With many organizations leaning towards cloud solutions, cloud security is becoming a pressing concern. It’s important to be aware of top cloud security challenges and concerns to prepare best for them.
Cloud computing is easily accessible and easy to access, which makes it a target for cybercriminals. Cloud security involves technologies and procedures that secure a cloud computing environment from both internal and external threats. It’s designed to prevent unauthorized access to cloud data, applications, and other resources.
In this article, we will discuss:
- What is cloud security?
- Cloud computing categories
- Who is responsible for security in the cloud?
- Top cloud security challenges and concerns
What is Cloud Security?
Cloud security is the protection of online data stored via a cloud platform. Cloud security protects data against theft, deletion, and leakage. In a cloud model, security is a shared responsibility between the user and the cloud service provider.
A few methods to provide cloud security include:
- Penetration testing
- VPN (Virtual Private Networks)
- Avoiding public/open internet connections
Pillars of Cloud Security
Nearly all cloud vendors have their own particular Cloud Security framework. They’re all valid, but a good cybersecurity framework supports cloud strategies while increasing cloud security and its ability to evolve.
The five pillars of cloud security are identity access management (IAM), detection control, network security, data protection, and incident response.
Identity Access Management (IAM)
Sans cloud is not an on-premise solution, securing access is naturally more complex. Traditionally, access is assigned based on users. They’re categorized into groups, subgroups, and roles with varying levels of access privileges.
In a cloud infrastructure, IAM decides who can take action on a specific resource. Various services have their own IAM policies.
Users must ensure the following to actionable IAM:
- Enable single sign-on
- Multi-factor authentication
- Role-based access control
- Reduced exposure to the privileged accounts
Detection controls in the cloud are commonly known as Intrusion Detection System (IDS) and focus on intrusion. These automated intrusion detection systems are designed to monitor and analyze the network for anomalies and malicious activity. It relies on determining who is allowed access to what.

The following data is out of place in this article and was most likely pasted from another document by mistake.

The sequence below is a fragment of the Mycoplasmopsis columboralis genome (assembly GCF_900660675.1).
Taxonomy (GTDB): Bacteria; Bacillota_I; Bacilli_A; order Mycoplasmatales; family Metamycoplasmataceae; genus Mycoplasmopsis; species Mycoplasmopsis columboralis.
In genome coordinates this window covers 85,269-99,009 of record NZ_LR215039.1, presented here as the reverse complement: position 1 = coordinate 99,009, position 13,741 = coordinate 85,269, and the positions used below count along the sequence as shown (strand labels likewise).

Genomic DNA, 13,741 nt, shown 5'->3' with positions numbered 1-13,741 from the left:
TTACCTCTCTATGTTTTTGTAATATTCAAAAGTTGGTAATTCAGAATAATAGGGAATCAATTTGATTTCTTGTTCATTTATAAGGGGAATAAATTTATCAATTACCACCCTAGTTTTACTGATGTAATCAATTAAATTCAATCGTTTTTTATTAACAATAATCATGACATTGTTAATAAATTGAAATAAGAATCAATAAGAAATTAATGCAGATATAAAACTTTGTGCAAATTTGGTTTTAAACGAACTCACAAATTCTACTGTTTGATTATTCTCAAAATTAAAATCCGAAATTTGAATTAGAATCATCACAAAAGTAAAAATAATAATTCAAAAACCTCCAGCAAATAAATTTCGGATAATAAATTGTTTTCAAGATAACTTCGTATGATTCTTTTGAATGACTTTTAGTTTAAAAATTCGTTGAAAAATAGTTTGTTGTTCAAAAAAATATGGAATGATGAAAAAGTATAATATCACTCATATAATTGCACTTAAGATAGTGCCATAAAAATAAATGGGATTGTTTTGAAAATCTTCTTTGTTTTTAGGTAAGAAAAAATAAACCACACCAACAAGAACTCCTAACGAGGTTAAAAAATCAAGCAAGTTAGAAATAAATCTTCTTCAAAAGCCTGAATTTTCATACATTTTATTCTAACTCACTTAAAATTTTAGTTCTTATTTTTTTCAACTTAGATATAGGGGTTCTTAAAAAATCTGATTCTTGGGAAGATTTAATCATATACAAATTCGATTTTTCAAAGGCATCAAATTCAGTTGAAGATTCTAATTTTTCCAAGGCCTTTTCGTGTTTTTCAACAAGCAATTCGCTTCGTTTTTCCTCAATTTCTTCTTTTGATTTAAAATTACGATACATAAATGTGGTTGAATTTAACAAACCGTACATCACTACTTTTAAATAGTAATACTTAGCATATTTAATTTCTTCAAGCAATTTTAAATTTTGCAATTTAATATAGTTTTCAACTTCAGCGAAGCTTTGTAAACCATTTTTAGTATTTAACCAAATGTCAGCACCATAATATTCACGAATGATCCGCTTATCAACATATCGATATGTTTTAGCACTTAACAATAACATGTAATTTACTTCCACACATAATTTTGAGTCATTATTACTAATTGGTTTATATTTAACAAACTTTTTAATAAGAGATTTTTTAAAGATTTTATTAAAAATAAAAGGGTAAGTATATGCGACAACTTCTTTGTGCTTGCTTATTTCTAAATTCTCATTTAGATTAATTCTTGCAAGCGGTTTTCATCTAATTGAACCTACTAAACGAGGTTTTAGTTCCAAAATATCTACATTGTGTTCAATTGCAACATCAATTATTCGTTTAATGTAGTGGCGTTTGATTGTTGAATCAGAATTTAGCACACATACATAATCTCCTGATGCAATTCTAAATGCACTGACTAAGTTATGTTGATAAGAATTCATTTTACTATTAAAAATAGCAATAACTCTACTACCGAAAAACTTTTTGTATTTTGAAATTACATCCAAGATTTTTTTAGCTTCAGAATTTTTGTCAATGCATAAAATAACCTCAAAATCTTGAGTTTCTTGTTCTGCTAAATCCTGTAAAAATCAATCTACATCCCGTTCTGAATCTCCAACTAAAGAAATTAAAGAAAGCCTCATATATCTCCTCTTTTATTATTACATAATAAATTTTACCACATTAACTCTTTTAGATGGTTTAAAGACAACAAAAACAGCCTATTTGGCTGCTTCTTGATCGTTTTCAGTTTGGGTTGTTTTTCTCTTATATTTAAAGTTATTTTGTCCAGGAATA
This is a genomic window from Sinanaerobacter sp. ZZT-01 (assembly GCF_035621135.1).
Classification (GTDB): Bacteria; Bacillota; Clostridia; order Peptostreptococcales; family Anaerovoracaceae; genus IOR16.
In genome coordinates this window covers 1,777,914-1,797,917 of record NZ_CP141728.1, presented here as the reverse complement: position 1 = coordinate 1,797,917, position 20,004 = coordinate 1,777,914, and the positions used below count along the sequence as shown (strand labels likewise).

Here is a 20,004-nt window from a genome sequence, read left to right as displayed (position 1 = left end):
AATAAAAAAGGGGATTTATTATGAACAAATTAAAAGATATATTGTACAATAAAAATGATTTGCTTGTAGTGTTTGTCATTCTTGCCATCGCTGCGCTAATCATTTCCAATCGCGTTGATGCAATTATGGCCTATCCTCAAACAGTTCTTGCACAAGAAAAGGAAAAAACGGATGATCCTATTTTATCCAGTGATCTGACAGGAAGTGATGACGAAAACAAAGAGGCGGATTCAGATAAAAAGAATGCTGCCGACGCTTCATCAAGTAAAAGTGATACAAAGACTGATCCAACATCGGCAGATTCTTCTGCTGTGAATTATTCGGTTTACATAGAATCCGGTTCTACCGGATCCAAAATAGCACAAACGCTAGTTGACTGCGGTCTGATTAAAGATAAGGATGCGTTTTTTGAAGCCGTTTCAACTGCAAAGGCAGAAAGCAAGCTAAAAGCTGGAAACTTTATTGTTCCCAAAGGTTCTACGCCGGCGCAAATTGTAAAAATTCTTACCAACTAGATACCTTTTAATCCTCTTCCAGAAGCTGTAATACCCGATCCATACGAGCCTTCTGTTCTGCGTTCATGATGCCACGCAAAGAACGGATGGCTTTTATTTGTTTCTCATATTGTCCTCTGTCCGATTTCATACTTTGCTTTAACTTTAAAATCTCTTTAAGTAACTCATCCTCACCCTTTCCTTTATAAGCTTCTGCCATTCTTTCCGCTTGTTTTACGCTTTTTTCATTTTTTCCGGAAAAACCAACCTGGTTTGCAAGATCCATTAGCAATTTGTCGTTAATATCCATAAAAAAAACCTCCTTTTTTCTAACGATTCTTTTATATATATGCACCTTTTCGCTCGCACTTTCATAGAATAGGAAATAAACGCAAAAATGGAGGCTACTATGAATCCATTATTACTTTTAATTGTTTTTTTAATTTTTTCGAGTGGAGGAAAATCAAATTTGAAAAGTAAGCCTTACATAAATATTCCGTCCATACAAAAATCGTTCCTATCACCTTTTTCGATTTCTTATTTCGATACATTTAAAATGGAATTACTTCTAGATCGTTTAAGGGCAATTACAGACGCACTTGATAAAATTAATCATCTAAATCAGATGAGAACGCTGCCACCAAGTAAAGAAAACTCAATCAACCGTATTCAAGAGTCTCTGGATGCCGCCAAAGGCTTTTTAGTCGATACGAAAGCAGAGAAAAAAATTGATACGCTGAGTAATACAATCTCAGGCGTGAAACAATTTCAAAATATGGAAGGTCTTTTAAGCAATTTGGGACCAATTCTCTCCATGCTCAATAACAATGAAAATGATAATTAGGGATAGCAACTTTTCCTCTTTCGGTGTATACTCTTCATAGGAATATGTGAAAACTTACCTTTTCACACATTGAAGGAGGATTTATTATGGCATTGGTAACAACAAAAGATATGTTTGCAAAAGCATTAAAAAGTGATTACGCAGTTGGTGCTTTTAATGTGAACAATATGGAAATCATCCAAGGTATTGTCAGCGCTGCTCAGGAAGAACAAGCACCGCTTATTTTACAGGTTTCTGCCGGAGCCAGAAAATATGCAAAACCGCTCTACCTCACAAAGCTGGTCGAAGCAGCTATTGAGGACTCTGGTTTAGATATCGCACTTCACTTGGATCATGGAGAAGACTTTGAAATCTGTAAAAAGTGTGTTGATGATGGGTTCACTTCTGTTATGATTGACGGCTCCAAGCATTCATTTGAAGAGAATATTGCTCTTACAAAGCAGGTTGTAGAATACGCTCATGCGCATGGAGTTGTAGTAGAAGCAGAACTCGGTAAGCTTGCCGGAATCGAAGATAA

Security in a cloud infrastructure is different from on-premise servers. That’s why you do not start the cloud security framework discussions around NetSec. The shared responsibility model of the cloud ecosystem ensures the security of a network, but cannot guarantee security when you access it.
It simply you need to put security measures in place to make sure that you are not the source of threats and compromise. This is where web applications and firewalls in the cloud offer security at various levels. Finally, endpoint security is an important consideration in an actionable NetSec pillar.
In the cloud, the very notion of data-at-rest and data-in-motion is blurred. As data is more valuable when it’s moving from one place to another, its security becomes a more difficult task.
Encryption is the best way to protect data in both transit and rest. NetSec controls add one layer of protection, and data policies add another. We can have specific policies applied to data that is more vulnerable when its accessed or moved.
Incident response is the ability to quickly identify, locate, eliminate, and prevent future occurrences of malicious activity. Organizations without an actionable security framework in place, go a month before even identifying a threat.
In a good IR framework, security incidents are usually non-compliance issues or security periods. They can be easily identified and rectified before any damage has been done.
Incident response can take numerous forms. From simple identification and rectification/ prevention to changes in policies to avoid comparable incidents in the future.
Cloud Computing Categories
Cloud security is different in various cloud computing categories. There are four main categories of cloud computing:
- Public cloud
- Private cloud
- Hybrid cloud
There are three public cloud service models:
- IaaS (Infrastructure as a Service): cloud providers deliver instant computing infrastructure over the internet, on-demand. An example of an IaaS cloud is Microsoft Azure.
- PaaS (Platform as a Service): it provides a platform to the users who can develop, run, and manage applications without having to build infrastructure first. Google App Engine, Microsoft Azure, Apache Stratos are some examples of PaaS.